nep-ind New Economics Papers
on Industrial Organization
Issue of 2015‒01‒14
seven papers chosen by
Kwang Soo Cheong
Johns Hopkins University

  1. Entry and shakeout in dynamic oligopoly By Hünermund, Paul; Schmidt-Dengler, Philipp; Takahashi, Yuya
  2. On The Social Efficiency In Monopolistic Competitioin Models By Igor G. Pospelov; Stanislav A. Radionov
  3. Best Prices: Price Discrimination and Consumer Substitution By Judith A. Chevalier; Anil K Kashyap
  4. Optimal Strategies in Unionized Oligopoly and Inward FDI By Minas Vlassis; Stefanos Mamakis
  5. Mergers in declining industries: puzzles from competition and industrial policies By Angelo Castaldo; Laura Ferrari-Bravo
  6. Mergers and Acquisitions in the German Hospital Market – Who are the Targets? By Adam Pilny
  7. The Structure and Evolution of Intersectoral Technological Complementarity in R&D in Germany from 1990 to 2011 By Matthias Brachert; T. Brökel

  1. By: Hünermund, Paul; Schmidt-Dengler, Philipp; Takahashi, Yuya
    Abstract: In many industries, the number of firms evolves non-monotonically over time. A phase of rapid entry is followed by an industry shakeout: a large number of firms exit within a short period. We present a simple timing game of entry and exit with an exogenous technological process governing firm efficiency. We calibrate our model to data from the post World War II penicillin industry. The equilibrium dynamics of the calibrated model closely match the patterns observed in many industries. In particular, our model generates richer and more realistic dynamics than competitive models previously analyzed. The entry phase is characterized by preemption motives while the shakeout phase mimics a war of attrition. We show that dynamic strategic incentives accelerate early entry and trigger the shakeout by comparing a Markov Perfect Equilibrium to an Open-loop Equilibrium.
    Keywords: Life Cycle,Dynamic Oligopoly,Preemption,War of Attrition,Penicillin
    JEL: L11
    Date: 2014
  2. By: Igor G. Pospelov (National Research University Higher School of Economics); Stanislav A. Radionov (National Research University Higher School of Economics)
    Abstract: We consider standard monopolistic competition models with aggregate consumer's preferences dened by two well-known classes of utility functions | the Kimball utility function and the variable elasticity of substitution utility function. It is known that market equilibruim is ecient only for the special case when utility function has a constant elasticity of substitution, but we nd that in both cases a special tax on rms' output may be introduced such that market equilibrium becomes ecient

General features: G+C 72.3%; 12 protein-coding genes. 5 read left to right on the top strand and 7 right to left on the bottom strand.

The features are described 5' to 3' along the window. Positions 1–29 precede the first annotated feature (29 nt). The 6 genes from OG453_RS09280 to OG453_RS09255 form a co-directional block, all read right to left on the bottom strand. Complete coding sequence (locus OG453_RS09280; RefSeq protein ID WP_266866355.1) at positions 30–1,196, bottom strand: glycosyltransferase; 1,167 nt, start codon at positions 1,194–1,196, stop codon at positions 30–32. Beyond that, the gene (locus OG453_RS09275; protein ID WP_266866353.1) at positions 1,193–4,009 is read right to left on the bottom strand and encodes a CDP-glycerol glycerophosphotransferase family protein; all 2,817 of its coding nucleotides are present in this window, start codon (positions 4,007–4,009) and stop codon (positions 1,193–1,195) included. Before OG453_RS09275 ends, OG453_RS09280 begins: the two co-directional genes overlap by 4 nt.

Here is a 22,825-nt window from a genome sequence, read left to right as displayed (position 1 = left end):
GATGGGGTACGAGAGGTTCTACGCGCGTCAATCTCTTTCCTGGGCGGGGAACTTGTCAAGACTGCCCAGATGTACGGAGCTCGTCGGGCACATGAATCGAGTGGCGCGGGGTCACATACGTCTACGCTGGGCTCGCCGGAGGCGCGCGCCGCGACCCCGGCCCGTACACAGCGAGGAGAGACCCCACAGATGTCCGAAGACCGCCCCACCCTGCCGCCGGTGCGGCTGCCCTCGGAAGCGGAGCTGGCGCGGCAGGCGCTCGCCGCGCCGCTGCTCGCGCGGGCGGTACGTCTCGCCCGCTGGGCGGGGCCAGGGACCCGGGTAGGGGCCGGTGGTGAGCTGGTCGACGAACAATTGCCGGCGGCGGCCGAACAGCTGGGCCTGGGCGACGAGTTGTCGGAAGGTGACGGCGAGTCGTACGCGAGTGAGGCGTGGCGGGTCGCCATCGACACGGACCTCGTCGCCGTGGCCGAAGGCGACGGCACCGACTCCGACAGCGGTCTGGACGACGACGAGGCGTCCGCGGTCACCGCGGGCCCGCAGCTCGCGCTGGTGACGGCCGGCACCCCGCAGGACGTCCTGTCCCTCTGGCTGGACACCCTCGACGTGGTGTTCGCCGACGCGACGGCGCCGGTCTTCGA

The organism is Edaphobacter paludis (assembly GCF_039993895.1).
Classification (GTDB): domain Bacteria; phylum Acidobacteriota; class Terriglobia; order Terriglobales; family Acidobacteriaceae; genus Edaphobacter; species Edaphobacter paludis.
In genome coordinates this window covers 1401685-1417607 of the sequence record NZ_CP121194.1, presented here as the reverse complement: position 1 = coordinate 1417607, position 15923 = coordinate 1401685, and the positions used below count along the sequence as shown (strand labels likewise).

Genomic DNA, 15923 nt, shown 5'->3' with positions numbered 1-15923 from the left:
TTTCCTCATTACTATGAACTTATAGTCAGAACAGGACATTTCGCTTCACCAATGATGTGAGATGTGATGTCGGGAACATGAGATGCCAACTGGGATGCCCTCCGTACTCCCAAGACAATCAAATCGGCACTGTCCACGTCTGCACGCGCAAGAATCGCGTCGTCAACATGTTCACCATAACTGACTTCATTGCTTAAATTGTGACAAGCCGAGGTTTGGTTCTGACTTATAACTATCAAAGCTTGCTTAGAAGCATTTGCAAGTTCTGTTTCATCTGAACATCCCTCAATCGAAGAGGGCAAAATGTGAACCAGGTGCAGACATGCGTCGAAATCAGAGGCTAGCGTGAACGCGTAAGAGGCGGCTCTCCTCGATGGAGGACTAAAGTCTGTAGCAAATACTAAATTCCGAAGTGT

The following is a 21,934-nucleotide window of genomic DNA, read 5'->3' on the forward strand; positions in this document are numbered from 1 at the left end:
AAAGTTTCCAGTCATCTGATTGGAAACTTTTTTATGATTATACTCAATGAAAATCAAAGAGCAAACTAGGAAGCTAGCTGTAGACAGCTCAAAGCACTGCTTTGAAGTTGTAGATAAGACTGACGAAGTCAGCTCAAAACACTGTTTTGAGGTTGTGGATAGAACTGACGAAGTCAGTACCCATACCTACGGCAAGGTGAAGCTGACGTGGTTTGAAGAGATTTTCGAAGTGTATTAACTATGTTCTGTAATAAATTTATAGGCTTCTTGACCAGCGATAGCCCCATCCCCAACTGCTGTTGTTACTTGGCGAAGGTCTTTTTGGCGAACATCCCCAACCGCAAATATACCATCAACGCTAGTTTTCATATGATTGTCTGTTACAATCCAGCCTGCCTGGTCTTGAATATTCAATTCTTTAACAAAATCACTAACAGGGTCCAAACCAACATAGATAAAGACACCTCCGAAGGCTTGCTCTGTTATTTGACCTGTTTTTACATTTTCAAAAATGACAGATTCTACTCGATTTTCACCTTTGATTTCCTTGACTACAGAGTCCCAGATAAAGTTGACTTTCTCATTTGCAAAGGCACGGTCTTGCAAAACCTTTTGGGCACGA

Keywords: monopolistic competition, eciency.
    JEL: D43 D61
    Date: 2014
  3. By: Judith A. Chevalier; Anil K Kashyap
    Abstract: We propose a method for constructing price indices when retailers use periodic sales to price-discriminate amongst heterogeneous customers. To do so, we introduce a model in which Loyal customers buy one brand and do not strategically time purchases, while Bargain Hunters always pay the lowest price available, the "best price". We derive the ideal price index and demonstrate empirically that accounting for our best price construct substantially improves the match between conventional price indices and actual prices paid by consumers. We demonstrate that our methodology improves inflation measurement without imposing an unrealistically large burden on the data-collection agency.
    JEL: C43 D11 D12 D4 L81
    Date: 2014–12
  4. By: Minas Vlassis (University of Crete); Stefanos Mamakis (Department of Economics, University of Crete, Greece)
    Abstract: In a union-oligopoly context, we interpret the optimal equilibria may arise from the implementation of any possible policies of a benevolent social planner in the labour market. The applied policies may contradict or correspond with unions' and firms' objectives, while in other cases institutional arrangements of labour market appear to be inefficient to induce or deter FDI and thus social planner must search for alternative strategic devices. Given the complexity of the model, which must be solved computationally to obtain results, there are several outcomes depending on the values of the parameters.